Breach of duty also occurs when the defendant has malicious intent to harm another person. In wrongful death cases, breach of duty results in the death of another person.
In a wrongful death case, the plaintiff will have to prove how the defendant’s negligence caused or substantially contributed to the death of their loved one. They must prove that the fatal injury or death would not have happened without the defendant’s breach of duty.
Plaintiffs don’t have to prove the defendant meant to harm or kill your loved one. They only have to prove that the defendant’s negligence contributed to the cause of your loved one’s death.
The fourth element in a wrongful death case requires the plaintiff to prove their loved one’s death resulted in quantifiable legal damages. Damages from the loss of a loved one include economic damages that are easy to quantify, such as:
- Medical expenses
- Funeral and burial costs
- Bills from hospitalizations
- Loss of income and future earnings potential
- Investments and other financial support
- Gifts or benefits the plaintiff expected to receive from the deceased, such as child support payments
- Reasonable value of household services the deceased would have provided, including mowing the lawn and making repairs
Non-economic damages are not as easy to calculate because they deal with the emotional and mental loss of a loved one. Non-economic damages include:
- The loss of companionship, love, moral support, care, comfort, assistance, affection, or protection
- Loss of guidance and training from a loved one
- Loss of enjoyment from sexual intimacy
- The pain, suffering, or disfigurement your loved one experienced before their death
Wrongful Death Statute of Limitations in California
A statute of limitations is the filing deadline for a lawsuit. In California, eligible survivors have two years starting from the time their loved one died to file a wrongful death lawsuit. If a wrongful death claim has not been initiated within those two years, survivors of the deceased may lose their legal right to file a lawsuit. There are a few exceptions to the statute of limitations.
Wrongful death lawsuits involving medical malpractice have a different statute of limitations. Survivors have three years from the date of their loved one’s death or one year from the date they discovered the death was caused by medical negligence to file a lawsuit. The statute of limitations applies to whichever of these events occurs first.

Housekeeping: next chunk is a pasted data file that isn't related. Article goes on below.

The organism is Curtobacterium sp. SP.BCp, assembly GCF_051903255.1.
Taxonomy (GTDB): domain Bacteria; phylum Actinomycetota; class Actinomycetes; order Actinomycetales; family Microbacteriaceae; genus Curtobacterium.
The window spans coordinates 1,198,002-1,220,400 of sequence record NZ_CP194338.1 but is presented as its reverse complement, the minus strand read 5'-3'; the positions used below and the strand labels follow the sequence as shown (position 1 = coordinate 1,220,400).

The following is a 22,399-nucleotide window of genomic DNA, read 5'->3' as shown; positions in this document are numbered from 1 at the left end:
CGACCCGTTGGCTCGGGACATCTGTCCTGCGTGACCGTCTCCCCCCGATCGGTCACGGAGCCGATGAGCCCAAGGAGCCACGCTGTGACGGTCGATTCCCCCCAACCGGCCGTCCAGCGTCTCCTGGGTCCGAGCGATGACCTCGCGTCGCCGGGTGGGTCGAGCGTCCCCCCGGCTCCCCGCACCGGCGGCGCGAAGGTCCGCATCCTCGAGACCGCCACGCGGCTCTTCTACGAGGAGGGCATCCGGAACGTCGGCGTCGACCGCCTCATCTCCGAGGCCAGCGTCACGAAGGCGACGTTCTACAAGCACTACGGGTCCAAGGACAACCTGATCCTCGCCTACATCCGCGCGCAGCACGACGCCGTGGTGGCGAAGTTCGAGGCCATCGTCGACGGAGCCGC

The discovery rule is another exception to the two-year statute of limitations for wrongful death lawsuits. In cases where the discovery rule is applied, survivors couldn’t have reasonably known the victim had died.
It allows the two-year statute of limitations to start when family members are aware of the death instead of the date the death occurred.
The statute of limitations for your wrongful death case may not be straightforward. Working with an attorney is a good way to ensure your lawsuit is filed within time limits so you won’t lose the compensation you’re entitled to.
Wrongful Death Settlements
If the plaintiff meets the burden of proof for all four elements of their wrongful death lawsuit, they will have proved their case and be awarded compensation. While some wrongful death cases are tried in court where a jury and judge are involved, many get settled out of court and avoid a trial.
In settlements, compensation is paid by the defendant’s insurance company if they are found to be legally liable for the death of your loved one. Payouts from settlements are given to the surviving family members and not to the deceased’s estate. Awards for wrongful death claims are excluded from gross income and are considered non-taxable by the IRS.
How Settlements are Calculated
Wrongful death settlements are calculated based on a number of factors. First, settlements can be limited by the defendant’s insurance policy. Insurance policies have maximum limits they will payout and vary between companies and policy types. The defendant’s insurance company cannot award an amount that is more than their policy limit. The defendant may be responsible for paying amounts over their policy limits if they have the funds.
Compensation is also calculated based on the circumstances of the case. The monetary damages of the wrongful death case will be added up. Attorneys use this amount to help calculate non-economic damages, which are not as easily quantifiable. More serious cases of negligence and cases with higher amounts of damages are awarded more compensation.
Experienced Wrongful Death Lawyer
Strong evidence is needed to prove a wrongful death case. If one or more elements of the case don’t meet the burden of proof, survivors of the deceased aren’t awarded compensation for their loss. For the best outcome of your case, consider hiring legal representation from a wrongful death law firm at Shirvanian Law Firm.
Our Los Angeles wrongful death lawyers bring experience and compassion to every case. We understand the emotional and financial suffering your family is going through and want to build a strong case for you.
Our knowledge of wrongful death claims and their legal requirements means we’ll develop legal strategies to maximize your compensation. Contact us today for a free consultation of your case.